On the back of recent research, this week, we asked the Mavens:
"Given that the commercial power of the freemium model now appears to be overwhelming, is there anyone not making free games with in-application purchases?
Adding, "How do you think the industry can take the genre beyond FarmVille-style grinding?"
As Nokia's Alex Bubb pointed out, it's "Easy to forget, but freemium isn't necessarily a genre, it's a mechanic - one that can deliver a solid business case and reduce many barriers."
He continued, "Freemium may be the first real mechanic breakthrough and it will continue to grow, but I hope it won't be the last!"
Volker Hirsch, from social technology outfit Scoreloop (owned by RIM), talked up why the IAP model works so well on mobile, saying "Freemium reduces entry barriers - no initial cost to the user - and adds transparency - you're not buying something based on a couple of shoddy and possibly glamorised screenshots, etc."
Show me the money
Of course, the bottomline with freemium is all about monetisation.
"The better you go about integrating the relative touch points for subsequent transactions into your game design and mechanics, the better the conversion to paying users will be," Hirsch said.
Tim Harrison of the Mobile Consultancy agreed. "One of the great gifts that Web 1.0 gave us was consumer price transparency. The social web has opened the Pandora's box of consumer value transparency, and social networks have given producers the ability to thrive or die by that."
Christopher Kassulke of German publisher HandyGames built on the words of Snappy Touch's Noel Llopis, from his excellent Develop Evolve speech.
"He mentioned a 20 times higher download rate for his free title compared to a selling price of $1. I can tell you that HandyGames has up to a 3,000 times higher download rate compared to paid in some portals!
"Out of those 3,000 times more consumers, you generate tons of happy consumers that come back and get more titles or using IAP."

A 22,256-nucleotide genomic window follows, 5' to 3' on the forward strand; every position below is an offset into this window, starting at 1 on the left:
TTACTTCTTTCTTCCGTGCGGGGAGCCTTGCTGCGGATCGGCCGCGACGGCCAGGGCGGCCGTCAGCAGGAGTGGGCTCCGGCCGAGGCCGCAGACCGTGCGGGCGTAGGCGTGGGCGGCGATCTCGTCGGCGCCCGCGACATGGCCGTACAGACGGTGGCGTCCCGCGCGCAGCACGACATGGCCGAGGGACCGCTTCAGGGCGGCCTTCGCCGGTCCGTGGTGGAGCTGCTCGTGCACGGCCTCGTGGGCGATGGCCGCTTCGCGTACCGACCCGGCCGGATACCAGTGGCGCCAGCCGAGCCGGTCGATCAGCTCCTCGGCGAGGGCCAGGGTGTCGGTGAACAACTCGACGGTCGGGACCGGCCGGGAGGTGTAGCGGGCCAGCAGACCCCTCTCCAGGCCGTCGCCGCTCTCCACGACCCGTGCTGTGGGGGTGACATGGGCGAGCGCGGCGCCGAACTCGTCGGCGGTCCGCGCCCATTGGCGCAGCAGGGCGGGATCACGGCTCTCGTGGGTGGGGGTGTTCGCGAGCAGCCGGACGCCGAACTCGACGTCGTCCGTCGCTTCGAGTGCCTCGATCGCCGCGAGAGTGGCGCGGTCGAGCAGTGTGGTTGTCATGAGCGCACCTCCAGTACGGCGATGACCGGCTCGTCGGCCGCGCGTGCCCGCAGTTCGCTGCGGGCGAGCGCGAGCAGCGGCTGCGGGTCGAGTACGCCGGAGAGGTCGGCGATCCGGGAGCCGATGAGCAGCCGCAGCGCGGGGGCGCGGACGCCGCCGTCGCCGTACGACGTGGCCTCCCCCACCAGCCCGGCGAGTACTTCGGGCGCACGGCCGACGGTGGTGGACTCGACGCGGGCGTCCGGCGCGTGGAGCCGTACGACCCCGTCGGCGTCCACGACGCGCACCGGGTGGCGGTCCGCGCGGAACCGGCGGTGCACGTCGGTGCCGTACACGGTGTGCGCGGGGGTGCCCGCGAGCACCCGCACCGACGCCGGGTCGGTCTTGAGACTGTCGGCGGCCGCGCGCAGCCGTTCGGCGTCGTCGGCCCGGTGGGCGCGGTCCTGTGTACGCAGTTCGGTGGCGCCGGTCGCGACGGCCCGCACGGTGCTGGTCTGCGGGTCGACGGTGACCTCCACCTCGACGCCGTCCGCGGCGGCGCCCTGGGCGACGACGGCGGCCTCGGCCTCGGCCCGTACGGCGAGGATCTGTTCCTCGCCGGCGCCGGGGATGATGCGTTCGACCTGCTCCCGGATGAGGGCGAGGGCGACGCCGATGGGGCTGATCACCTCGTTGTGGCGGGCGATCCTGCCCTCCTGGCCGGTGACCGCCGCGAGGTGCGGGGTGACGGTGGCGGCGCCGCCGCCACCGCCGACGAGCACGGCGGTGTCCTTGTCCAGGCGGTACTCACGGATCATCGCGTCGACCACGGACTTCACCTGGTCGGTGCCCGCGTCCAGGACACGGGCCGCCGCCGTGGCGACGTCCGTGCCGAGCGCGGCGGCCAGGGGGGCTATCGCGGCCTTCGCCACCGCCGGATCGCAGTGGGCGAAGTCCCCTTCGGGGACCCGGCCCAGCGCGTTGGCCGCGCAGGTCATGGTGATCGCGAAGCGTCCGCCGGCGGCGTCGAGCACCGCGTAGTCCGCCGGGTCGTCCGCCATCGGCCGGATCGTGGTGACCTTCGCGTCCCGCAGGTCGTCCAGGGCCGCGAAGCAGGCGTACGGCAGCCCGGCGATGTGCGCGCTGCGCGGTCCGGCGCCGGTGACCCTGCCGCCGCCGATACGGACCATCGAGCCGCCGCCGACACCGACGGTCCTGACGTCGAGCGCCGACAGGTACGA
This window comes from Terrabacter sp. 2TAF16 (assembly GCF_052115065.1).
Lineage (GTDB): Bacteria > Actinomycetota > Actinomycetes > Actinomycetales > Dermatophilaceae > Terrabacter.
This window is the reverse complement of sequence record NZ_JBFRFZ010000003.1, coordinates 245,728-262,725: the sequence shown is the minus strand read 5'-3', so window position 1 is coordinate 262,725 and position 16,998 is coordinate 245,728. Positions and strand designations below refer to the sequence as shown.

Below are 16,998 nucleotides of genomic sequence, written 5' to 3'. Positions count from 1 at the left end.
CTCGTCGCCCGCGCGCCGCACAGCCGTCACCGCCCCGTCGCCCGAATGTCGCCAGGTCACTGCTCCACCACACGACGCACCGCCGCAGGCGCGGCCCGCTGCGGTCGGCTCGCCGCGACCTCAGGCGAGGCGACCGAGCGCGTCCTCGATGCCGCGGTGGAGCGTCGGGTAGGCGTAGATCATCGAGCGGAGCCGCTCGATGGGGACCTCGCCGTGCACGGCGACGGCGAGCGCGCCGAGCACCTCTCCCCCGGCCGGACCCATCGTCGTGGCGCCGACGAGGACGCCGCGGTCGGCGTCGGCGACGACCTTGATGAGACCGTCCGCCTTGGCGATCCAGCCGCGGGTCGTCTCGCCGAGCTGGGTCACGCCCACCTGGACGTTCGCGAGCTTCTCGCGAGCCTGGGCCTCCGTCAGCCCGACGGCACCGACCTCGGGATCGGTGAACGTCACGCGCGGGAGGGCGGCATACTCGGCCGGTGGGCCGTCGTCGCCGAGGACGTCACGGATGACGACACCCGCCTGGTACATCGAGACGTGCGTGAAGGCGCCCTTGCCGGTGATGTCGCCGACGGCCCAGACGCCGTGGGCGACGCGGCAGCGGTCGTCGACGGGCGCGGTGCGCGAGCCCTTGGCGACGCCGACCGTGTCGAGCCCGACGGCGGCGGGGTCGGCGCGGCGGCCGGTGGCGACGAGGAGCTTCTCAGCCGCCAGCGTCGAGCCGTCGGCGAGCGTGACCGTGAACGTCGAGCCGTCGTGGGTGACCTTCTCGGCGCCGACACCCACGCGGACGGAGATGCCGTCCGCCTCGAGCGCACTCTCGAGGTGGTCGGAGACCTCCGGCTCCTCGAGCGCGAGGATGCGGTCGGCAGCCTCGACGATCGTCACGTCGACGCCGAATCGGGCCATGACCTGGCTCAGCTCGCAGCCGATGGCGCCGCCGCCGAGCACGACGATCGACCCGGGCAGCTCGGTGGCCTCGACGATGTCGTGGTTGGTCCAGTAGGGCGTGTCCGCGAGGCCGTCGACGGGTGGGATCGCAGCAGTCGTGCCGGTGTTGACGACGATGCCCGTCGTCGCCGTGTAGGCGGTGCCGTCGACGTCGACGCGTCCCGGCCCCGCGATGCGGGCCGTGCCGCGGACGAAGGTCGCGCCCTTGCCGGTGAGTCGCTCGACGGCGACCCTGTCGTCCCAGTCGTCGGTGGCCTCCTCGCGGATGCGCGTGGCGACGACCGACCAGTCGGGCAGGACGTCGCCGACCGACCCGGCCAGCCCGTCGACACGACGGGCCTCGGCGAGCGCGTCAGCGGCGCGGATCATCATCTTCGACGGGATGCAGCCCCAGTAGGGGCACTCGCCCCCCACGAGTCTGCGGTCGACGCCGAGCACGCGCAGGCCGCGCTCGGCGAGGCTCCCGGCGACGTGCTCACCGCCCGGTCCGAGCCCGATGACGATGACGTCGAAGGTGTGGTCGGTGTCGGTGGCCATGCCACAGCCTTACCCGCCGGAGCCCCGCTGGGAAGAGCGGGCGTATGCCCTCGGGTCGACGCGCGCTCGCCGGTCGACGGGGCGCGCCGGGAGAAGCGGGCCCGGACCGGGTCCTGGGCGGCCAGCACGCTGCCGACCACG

All stand together
OpenFeint offers plenty of freemium features to developers. Its SVP for marketing and developer relations Eros Resmini noted that the IAP/freemium model was causing design convergence from different types of developers.
"On the one hand you have arcade developers - those that came from console, value high production quality, and straight up know how to make incredible experiences. These guys are trying to figure out how to run a freemium version of their games. These are not farming, time management, iso-decorators. Mega Jump is a great example," he said.
"On the other hand you have Facebook/social free-to-play developers realising that ARPDAU increases as you improve quality of experience.
"Even Zynga is going down the route of more hardcore mechanics and quality production. These guys have nailed games as a service but are still learning how to build a great looking, beautiful experience."
This year's love
The question of whether freemium is just a buzzword was raised by Pocket God developer Dave Castelnuovo of Bolt Creative.
"There are apps that are successful with all kinds of monetisation model," he said.
"I do think that things come and go in cycles, and that freemium isn't appropriate for every game mechanic. Right now, freemium is definitely where all the buzz is centered. I think this opens an opportunity for devs that want to do something more traditional."